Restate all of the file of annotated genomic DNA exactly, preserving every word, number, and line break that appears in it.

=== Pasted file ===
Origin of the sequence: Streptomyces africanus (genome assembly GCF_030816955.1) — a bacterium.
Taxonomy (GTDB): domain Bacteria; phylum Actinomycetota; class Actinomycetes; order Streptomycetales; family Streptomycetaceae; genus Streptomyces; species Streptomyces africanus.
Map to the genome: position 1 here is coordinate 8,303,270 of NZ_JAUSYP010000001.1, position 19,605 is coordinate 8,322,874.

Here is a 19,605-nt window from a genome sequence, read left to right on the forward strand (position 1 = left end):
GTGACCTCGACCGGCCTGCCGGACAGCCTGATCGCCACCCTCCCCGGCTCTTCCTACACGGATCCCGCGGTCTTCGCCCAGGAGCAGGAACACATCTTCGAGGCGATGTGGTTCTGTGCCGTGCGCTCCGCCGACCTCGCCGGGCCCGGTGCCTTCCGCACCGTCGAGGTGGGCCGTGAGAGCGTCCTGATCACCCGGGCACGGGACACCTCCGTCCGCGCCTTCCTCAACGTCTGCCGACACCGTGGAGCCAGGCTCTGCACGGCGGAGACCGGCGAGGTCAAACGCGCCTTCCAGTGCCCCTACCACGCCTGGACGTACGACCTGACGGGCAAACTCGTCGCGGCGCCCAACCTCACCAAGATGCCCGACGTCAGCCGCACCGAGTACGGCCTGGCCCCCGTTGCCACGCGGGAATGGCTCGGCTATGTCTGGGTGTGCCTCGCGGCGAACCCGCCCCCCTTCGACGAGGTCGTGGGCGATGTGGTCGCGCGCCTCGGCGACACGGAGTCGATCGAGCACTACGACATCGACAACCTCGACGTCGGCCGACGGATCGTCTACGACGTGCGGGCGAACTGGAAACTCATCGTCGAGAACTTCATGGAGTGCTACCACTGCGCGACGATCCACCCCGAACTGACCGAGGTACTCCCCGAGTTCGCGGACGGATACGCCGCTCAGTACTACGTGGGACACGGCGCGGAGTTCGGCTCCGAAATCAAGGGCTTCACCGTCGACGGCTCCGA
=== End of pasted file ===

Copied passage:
Origin of the sequence: Streptomyces africanus (genome assembly GCF_030816955.1) — a bacterium.
Taxonomy (GTDB): domain Bacteria; phylum Actinomycetota; class Actinomycetes; order Streptomycetales; family Streptomycetaceae; genus Streptomyces; species Streptomyces africanus.
Map to the genome: position 1 here is coordinate 8,303,270 of NZ_JAUSYP010000001.1, position 19,605 is coordinate 8,322,874.

Here is a 19,605-nt window from a genome sequence, read left to right on the forward strand (position 1 = left end):
GTGACCTCGACCGGCCTGCCGGACAGCCTGATCGCCACCCTCCCCGGCTCTTCCTACACGGATCCCGCGGTCTTCGCCCAGGAGCAGGAACACATCTTCGAGGCGATGTGGTTCTGTGCCGTGCGCTCCGCCGACCTCGCCGGGCCCGGTGCCTTCCGCACCGTCGAGGTGGGCCGTGAGAGCGTCCTGATCACCCGGGCACGGGACACCTCCGTCCGCGCCTTCCTCAACGTCTGCCGACACCGTGGAGCCAGGCTCTGCACGGCGGAGACCGGCGAGGTCAAACGCGCCTTCCAGTGCCCCTACCACGCCTGGACGTACGACCTGACGGGCAAACTCGTCGCGGCGCCCAACCTCACCAAGATGCCCGACGTCAGCCGCACCGAGTACGGCCTGGCCCCCGTTGCCACGCGGGAATGGCTCGGCTATGTCTGGGTGTGCCTCGCGGCGAACCCGCCCCCCTTCGACGAGGTCGTGGGCGATGTGGTCGCGCGCCTCGGCGACACGGAGTCGATCGAGCACTACGACATCGACAACCTCGACGTCGGCCGACGGATCGTCTACGACGTGCGGGCGAACTGGAAACTCATCGTCGAGAACTTCATGGAGTGCTACCACTGCGCGACGATCCACCCCGAACTGACCGAGGTACTCCCCGAGTTCGCGGACGGATACGCCGCTCAGTACTACGTGGGACACGGCGCGGAGTTCGGCTCCGAAATCAAGGGCTTCACCGTCGACGGCTCCGA